One of the most important features of the 2006 amendments is a presumption against having to produce materials that are "not reasonably accessible." Rule 26(b)(2) now provides that a party responding to a discovery request need not produce materials "from sources that the party has identified as not reasonably accessible because of undue cost or burden." However, the responding party's assertion that materials are not reasonably accessible does not end the matter: the requesting party can challenge that designation in court, in which case the responding party will have to prove that the burden or cost involved in producing the materials makes them "not reasonably accessible." Even if the responding party makes that showing, the court still can order production if the requesting party shows good cause, although the court may impose conditions on that discovery. Also, keep in mind that, although "not reasonably accessible" materials may be withheld from production, a party is not free to destroy those materials. The safer course is to preserve those materials while seeking a court order permitting their destruction.

The 2006 amendments also changed procedures governing discovery requests and subpoenas. Rule 34(b) now provides that a document request "may specify the form or forms in which electronically stored information is to be produced." Requesting parties can be expected to request materials in native format, that is, in the electronic form in which the material was generated, in order to maximize the information that can be gleaned from the data. Conversely, if a request does not specify the form for production, the responding party "must produce the information in a form or forms in which it is ordinarily maintained or in a form or forms that are reasonably usable." Rule 45, which governs subpoenas, contains equivalent language. A key lesson is that a party seeking electronically stored information should specify the format in which it wants to receive the information.

Because the volume of data involved in the production of electronically stored information often dwarfs the amounts that would have been produced in an otherwise similar case in the past, the new rules specify a procedure for handling claims of the inadvertent production of privileged materials. The amendments do not change the substantive law of waiver governing inadvertent production, however.

Another aspect of the 2006 amendments that has garnered attention is a provision in Rule 37, sometimes referred to as a "safe harbor." Rule 37(f) now provides that "[a]bsent exceptional circumstances, a court may not impose sanctions under these rules on a party for failing to provide electronically stored information lost as a result of the routine, good-faith operation of an electronic information system." What does that mean? Clearly, the key phrase is "the routine, good-faith operation" of a computer system. Over time, courts will have to give content to that language, which is imprecise on first glance. In the meantime, a business lawyer should not assume that a party will receive any protection under Rule 37 if it fails to suspend the recycling of backup tapes after it is aware that the tapes contain information relevant to a dispute that may result in litigation, or if the party fails to take steps that a court would conclude are prerequisites to qualifying for Rule 37(f)'s "good-faith" protections. Rule 37(f) will protect truly routine deletions of data such as when data in a computer's RAM memory is erased and a file is saved to a hard disk, or when a file is moved from one storage medium to another. But those "routine, good-faith" actions have not been the source of clients' concern. If Rule 37(f) protects only conduct that never would have been sanctioned, then it is not a safe harbor in any useful sense.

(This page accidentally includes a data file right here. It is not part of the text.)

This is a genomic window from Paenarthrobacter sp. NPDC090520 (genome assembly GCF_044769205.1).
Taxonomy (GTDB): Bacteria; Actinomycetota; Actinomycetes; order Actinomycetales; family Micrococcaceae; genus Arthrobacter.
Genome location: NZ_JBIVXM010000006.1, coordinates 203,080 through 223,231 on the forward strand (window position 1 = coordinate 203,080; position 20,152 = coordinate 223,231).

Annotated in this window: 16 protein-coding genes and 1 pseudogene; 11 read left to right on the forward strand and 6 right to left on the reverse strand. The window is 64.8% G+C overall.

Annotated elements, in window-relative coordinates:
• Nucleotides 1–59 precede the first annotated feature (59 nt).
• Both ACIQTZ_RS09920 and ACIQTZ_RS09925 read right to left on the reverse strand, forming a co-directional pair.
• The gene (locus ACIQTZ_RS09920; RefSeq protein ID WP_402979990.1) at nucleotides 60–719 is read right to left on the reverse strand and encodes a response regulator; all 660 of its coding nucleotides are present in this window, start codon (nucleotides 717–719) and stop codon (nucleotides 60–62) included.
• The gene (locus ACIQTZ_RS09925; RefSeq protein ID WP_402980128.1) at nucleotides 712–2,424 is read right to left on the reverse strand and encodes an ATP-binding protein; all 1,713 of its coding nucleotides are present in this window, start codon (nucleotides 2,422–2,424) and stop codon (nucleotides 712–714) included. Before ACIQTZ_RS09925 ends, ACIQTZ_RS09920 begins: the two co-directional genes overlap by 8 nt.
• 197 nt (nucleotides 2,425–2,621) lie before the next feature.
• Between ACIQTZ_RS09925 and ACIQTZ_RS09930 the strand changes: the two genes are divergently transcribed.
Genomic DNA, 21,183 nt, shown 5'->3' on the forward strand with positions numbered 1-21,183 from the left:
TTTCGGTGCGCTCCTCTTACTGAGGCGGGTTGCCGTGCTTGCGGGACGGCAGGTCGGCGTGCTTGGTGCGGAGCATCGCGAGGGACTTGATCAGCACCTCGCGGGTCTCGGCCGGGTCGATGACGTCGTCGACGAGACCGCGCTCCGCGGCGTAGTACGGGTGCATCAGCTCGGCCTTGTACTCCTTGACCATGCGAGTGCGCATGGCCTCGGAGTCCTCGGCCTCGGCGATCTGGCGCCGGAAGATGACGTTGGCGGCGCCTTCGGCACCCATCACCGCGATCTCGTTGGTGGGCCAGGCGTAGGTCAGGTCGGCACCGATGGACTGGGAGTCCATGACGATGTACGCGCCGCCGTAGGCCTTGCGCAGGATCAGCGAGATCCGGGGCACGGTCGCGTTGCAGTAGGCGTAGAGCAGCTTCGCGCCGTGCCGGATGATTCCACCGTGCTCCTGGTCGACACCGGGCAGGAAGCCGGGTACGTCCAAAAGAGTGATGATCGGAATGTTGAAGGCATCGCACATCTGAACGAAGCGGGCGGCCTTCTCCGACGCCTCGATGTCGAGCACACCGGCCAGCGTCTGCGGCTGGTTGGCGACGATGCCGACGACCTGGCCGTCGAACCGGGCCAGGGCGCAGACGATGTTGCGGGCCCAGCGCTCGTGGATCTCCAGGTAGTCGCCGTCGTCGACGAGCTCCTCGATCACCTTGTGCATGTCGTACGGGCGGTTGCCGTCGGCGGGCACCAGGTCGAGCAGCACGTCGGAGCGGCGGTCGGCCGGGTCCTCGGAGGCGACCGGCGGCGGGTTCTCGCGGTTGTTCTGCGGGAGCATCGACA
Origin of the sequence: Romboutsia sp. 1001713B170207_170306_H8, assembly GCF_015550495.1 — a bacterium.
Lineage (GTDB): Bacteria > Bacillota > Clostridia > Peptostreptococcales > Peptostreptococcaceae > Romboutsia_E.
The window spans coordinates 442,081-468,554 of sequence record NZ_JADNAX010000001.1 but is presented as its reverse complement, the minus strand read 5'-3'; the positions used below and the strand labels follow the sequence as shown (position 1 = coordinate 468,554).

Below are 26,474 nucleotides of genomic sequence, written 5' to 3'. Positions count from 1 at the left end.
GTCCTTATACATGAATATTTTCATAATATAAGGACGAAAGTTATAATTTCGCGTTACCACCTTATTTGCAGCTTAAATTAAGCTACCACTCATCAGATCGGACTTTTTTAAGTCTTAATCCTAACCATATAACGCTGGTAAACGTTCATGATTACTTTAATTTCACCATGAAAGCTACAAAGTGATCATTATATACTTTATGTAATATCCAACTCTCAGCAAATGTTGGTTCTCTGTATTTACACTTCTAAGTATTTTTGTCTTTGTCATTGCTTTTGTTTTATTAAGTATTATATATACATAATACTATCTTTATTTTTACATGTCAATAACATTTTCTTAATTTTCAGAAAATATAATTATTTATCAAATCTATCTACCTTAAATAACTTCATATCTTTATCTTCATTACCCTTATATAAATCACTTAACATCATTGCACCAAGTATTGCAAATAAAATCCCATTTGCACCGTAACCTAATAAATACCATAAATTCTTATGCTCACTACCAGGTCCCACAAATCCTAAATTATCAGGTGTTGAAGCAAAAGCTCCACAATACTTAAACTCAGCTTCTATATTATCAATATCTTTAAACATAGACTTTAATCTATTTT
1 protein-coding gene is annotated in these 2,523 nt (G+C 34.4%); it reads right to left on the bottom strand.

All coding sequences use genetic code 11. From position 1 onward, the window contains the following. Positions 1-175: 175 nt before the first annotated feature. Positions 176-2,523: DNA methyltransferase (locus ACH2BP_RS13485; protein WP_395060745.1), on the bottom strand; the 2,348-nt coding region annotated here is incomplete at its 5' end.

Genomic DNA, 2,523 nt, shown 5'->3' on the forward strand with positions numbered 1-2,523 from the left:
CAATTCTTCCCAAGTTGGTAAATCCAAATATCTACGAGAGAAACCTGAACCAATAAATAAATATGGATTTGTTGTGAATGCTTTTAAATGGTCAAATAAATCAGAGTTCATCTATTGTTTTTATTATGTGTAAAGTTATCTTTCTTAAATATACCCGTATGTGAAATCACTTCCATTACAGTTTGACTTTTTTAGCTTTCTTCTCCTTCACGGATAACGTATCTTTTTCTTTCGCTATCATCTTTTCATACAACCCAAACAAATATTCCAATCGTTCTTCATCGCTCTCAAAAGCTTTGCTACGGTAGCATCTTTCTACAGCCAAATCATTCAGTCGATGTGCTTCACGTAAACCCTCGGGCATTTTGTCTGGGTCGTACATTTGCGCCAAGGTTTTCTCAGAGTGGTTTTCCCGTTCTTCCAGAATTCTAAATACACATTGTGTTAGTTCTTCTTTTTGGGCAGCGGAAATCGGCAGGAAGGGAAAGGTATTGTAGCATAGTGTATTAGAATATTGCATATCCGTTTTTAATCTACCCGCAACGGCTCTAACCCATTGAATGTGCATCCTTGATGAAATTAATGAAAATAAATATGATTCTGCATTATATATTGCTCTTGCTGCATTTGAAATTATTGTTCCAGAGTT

As noted above, spoliation is the destruction of discoverable evidence in violation of a duty to preserve that evidence. The hoary Latin phrase was omnia presumuntur contra spoliatorem: all things are presumed against a spoliator. That principle applies to electronic information just as it does to paper documents or tangible things. The key difference with respect to electronic information is that such evidence can come into existence and be destroyed in new and different ways, sometimes without the conscious awareness of the individuals responsible for maintaining that information.

The elements of spoliation are

  • an act of destruction;
  • discoverability of the evidence;
  • an intent to destroy the evidence; and
  • destruction of the evidence after the party was on notice to preserve it.
The intent issue is particularly critical, as a party need not maliciously destroy evidence for a court to impose sanctions—recklessness and even negligence have been held sufficient. That is not to say that the level of intent is irrelevant; courts try to make the punishment fit the crime, and the most severe sanctions are imposed when courts are convinced that bad faith is involved.

Courts have deployed a wide variety of sanctions against parties who have spoliated electronic information. Some courts have imposed the ultimate sanction available in a civil case, an adverse judgment (that is, a default judgment against a defendant or dismissal against a plaintiff). Other courts have determined specific issues against the spoliating party. A common sanction is an adverse inference instruction: the court instructs the jury that the spoliator was under a duty to preserve the information and that the jury may infer that the destroyed evidence would have been adverse to the spoliator's position. An instruction like that carries a huge weight with a jury. The Zubulake case provides an example—Judge Scheindlin gave such an instruction and the jury returned with a large verdict for the plaintiff.

Courts impose lesser sanctions when the judge concludes that entry of judgment or the imposition of an adverse inference is too severe. Courts have required spoliators to pay their opponents' fees and expenses in pursuing further discovery, for example. Other courts have fashioned creative ways to address the effects of the destruction, like barring the spoliator from introducing certain evidence or limiting cross-examination of a witness. Overall, courts have wide discretion to deal with discovery abuses like the wrongful destruction of evidence.

Beyond the possibility of sanctions, some jurisdictions recognize the spoliation of evidence as an independent tort. The law is not uniform on this point; some jurisdictions permit an action only for intentional destruction of evidence; others permit an action for negligent spoliation as well; and the majority of states do not recognize an action for spoliation at all. Nonetheless, the possibility of tort liability provides an additional reason, if one were needed, to take care to avoid spoliation.